On July 9, Prof. Castrillon gave the closing keynote address at the Platform for Advanced Scientific Computing (PASC) Conference, co-sponsored by the Association for Computing Machinery (ACM) and the Swiss National Supercomputing Centre (CSCS). PASC is a thriving conference that brings together researchers from the scientific computing, the computational science, and the computer science communities. Prof. Castrillon talked about how domain specific languages and compilers are badly needed to democratise high-performance computing, especially in the advent of emerging technologies and new computing non Von Neumann paradigms. The slides of the talk are available and a recording of the virtual keynote will be made available later in the year (probably here).
Andrés, who recently finished his PhD at the CC chair to then join the Barkhausen Institute, presented his work on “Embeddings of Task Mappings to Multicore Systems” at this year’s SAMOS Conference. What a pity that he couldn’t enjoy a trip to the beautiful island of Samos in Greece and profit from the the great atmosphere that characterises the conference. Andrés talked about an innovative way to think about the optimization space that arises when mapping applications to multicores. His approach makes it possible to transfer geometry-based optimization approaches to an otherwise complex and unstructured discrete space.
The CC Chair was present at the 21st International Conference on Computational Science (ICCS), which was held online during the week of June 14 2021. ICCS is an A-ranked conference bringing together researchers and scientists from different disciplines to highlight the role of recent developments and challenges in computational science. Nesrine presented our work entitled “The OpenPME Problem Solving Environment for Numerical Simulations”. In this work, Nesrine introduces the OpenPME domain-specific language (DSL) for particle-mesh simulations that is built atop a domain metamodel general enough to cover the main types of numerical simulations: simulations using particles, meshes, and hybrid combinations of particles and meshes. This work is a collaboration with professor Ivo Sbalzarini and his group at the Chair of Scientific Computing for Systems Biology.
Prof. Castrillon co-founded Silexica in 2014, as spin-off of his work at the ICE Institute at the RWTH Aachentogether with Weihua Sheng, Max Odendahl and his doctoral advisor Prof. Leupers. Silexica has been successfully producing bleeding edge C/C++ compilers and programming technology for heterogeneous computing systems since then, and secured over 28 million USD from international investors in the process. On June 10, 2021 Xilinx, a world leader in FPGA technology with around 5,000 employees, announced the acquisition of Silexica. We are particularly looking forward to see the result of the integration of Silexica’s SLX FPGA with Xilinx’ VitisTM. The CC Chair is proud of Maximilian Odendahl (Silexica’s CEO), Johannes Emigholz (Silexica’s COO) and the rest of the team at Silexica for the amazing work over the past years!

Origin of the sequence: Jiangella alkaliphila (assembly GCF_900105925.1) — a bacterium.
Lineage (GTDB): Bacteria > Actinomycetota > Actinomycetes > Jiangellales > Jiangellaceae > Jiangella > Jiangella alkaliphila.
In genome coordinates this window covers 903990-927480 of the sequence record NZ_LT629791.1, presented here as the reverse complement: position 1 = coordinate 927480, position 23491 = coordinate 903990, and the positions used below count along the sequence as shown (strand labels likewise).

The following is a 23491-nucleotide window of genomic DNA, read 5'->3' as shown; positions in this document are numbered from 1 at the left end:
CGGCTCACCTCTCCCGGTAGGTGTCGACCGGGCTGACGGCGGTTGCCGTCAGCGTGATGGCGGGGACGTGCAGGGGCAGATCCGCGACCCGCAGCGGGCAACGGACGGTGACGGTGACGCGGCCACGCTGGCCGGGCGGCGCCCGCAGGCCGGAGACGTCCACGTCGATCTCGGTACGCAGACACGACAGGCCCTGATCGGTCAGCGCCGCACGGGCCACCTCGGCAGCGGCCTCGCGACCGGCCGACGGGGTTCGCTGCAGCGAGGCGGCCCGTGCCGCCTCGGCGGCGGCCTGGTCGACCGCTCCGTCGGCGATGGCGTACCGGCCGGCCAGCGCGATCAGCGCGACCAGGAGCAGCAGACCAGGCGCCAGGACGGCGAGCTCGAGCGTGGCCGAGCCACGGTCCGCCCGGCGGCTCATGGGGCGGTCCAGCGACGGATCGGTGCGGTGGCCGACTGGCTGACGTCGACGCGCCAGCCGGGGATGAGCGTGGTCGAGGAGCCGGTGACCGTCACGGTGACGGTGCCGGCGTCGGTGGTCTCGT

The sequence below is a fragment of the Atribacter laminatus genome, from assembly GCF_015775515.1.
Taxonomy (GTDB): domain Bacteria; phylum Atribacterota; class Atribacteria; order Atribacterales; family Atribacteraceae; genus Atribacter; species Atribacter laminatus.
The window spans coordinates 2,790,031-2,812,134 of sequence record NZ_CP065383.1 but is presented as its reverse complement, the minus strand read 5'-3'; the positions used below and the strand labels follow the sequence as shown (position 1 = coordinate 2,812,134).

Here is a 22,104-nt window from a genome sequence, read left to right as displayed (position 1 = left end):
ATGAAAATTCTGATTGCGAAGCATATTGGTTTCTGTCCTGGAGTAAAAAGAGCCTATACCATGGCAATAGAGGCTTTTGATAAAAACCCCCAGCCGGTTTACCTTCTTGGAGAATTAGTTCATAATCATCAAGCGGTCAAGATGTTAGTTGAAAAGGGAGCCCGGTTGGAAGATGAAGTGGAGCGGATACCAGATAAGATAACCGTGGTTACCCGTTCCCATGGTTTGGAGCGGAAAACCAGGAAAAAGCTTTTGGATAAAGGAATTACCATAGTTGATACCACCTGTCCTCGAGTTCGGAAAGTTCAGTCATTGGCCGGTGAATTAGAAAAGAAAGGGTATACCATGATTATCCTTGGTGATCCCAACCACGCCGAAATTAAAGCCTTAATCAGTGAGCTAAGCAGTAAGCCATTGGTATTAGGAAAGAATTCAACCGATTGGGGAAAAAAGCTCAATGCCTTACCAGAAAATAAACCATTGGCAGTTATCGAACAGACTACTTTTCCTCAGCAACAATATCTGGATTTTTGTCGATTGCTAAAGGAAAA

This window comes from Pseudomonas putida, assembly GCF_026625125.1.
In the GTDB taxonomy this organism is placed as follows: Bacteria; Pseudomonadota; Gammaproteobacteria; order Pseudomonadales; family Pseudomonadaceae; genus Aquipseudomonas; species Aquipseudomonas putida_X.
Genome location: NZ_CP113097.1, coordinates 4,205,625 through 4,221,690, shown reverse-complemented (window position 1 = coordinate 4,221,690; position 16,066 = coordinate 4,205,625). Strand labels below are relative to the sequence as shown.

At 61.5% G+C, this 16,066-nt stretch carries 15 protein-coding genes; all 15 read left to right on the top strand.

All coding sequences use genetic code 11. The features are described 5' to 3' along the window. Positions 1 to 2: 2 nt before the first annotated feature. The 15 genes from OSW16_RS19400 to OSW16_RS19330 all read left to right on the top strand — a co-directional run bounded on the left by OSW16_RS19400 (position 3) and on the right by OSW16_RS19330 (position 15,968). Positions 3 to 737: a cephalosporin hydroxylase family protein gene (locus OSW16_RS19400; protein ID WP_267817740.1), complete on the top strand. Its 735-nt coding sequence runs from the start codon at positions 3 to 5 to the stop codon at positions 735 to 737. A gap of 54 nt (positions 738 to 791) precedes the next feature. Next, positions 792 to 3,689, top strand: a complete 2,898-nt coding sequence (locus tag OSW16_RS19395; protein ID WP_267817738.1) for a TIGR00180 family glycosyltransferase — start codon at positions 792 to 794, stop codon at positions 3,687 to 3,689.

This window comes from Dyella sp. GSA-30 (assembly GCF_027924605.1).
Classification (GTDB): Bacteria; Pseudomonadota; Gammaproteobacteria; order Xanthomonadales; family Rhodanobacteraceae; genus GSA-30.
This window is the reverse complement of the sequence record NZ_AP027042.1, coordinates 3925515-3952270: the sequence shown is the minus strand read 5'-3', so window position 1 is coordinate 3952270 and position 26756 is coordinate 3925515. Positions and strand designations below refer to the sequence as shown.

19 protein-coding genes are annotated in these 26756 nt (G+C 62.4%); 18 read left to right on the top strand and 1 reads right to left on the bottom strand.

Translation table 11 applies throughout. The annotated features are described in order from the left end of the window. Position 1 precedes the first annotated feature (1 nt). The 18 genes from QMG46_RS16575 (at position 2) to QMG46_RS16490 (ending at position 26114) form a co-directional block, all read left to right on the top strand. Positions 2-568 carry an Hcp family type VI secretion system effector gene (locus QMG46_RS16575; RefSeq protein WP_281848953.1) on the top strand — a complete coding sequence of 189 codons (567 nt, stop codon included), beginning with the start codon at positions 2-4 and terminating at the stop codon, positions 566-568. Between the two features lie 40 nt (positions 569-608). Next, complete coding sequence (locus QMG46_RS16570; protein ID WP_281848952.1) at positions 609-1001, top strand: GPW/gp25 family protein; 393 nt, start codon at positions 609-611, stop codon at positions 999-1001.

We congratulate Andrés Goens for having successfully defended his PhD on April 30th, 2021. Andrés was the first researcher to join the CC Chair, back then in October 2014 (one of the first entries in this news feed). Andrés has been an incredible support for the team, helping shape the research of those that came after him (see all his collaborative work in his publication list). Today he defended his thesis on “Improving Model-based Software Synthesis: A Focus on Mathematical Structures”, virtually as it is common for these times, with participation of family, friends and colleagues alongside a jury composed of five university professors. We thank Prof. Andy D. Pimentel from the University of Amsterdam for acting as external reviewer. We wish Andrés the best of luck as he moves on with his career!
With great pleasure we welcome Galina Kozyreva to our team at the Chair for Compiler Construction.Galina obtained her diploma in Computer Science from the Saint Petersburg State University of Aerospace and Instrumentation in 2015 and has been working since then as software engineer in various roles. This included work on databases, security, reactive software, micro services and data mining. With us, Galina will be working in the area of domain-specific languages and compilers, with focus onMLIR progressive lowering and advanced optimizations for parallel and emerging computing systems. We look forward to collaborative work with Galina and are extremely happy to have her with us!
We are glad to welcome Karl Friebel to our team at the Chair for Compiler Construction.Karl recently finished his Diplom in Computer Science at TU Dresden with Prof. Diana Göhriger on source-to-source compilation for FPGA-based systems. Karl will be working in the project “EVEREST: Design environment for extreme-scale big data analytics on heterogeneous platforms”, funded by the European Union’s Horizon 2020 research and innovation program under grant agreement no 957269. Karl will be working on domain-specific languages and optimizing compilers for heterogeneous systems. Prior to joining our team, Karl spent most of his studies working on enabling new hardware designs for legacy applications via compiler tooling. While his main focus was on the hardware design and tooling, Karl gained considerable experience in end-user applications, mainly in the area of scientific computing and fluid dynamics in particular. We look forward to working with Karl and tackle the challenges of programming large heterogeneous systems!